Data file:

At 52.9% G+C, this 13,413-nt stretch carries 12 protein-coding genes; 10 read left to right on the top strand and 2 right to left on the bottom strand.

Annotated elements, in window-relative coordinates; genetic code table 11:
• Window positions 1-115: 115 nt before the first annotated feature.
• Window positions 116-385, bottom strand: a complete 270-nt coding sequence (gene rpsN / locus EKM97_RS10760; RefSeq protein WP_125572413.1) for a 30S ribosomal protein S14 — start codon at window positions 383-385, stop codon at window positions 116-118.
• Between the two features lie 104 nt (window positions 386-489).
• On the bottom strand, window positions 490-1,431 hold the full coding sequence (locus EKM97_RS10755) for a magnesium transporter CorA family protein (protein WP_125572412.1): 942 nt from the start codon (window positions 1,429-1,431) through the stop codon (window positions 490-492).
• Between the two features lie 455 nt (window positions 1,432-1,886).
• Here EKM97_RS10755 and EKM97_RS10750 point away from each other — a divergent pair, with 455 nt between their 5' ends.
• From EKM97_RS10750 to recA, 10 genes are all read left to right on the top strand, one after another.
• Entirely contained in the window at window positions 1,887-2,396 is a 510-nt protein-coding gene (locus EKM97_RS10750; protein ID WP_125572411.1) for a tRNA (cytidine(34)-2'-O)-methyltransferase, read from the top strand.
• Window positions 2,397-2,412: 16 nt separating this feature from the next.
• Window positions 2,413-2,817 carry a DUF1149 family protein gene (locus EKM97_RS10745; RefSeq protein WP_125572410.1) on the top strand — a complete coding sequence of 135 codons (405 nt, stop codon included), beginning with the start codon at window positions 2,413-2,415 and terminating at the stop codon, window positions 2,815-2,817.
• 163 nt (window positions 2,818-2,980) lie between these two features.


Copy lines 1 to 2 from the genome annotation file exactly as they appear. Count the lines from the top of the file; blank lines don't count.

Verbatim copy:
At 52.9% G+C, this 13,413-nt stretch carries 12 protein-coding genes; 10 read left to right on the top strand and 2 right to left on the bottom strand.

Annotated elements, in window-relative coordinates; genetic code table 11: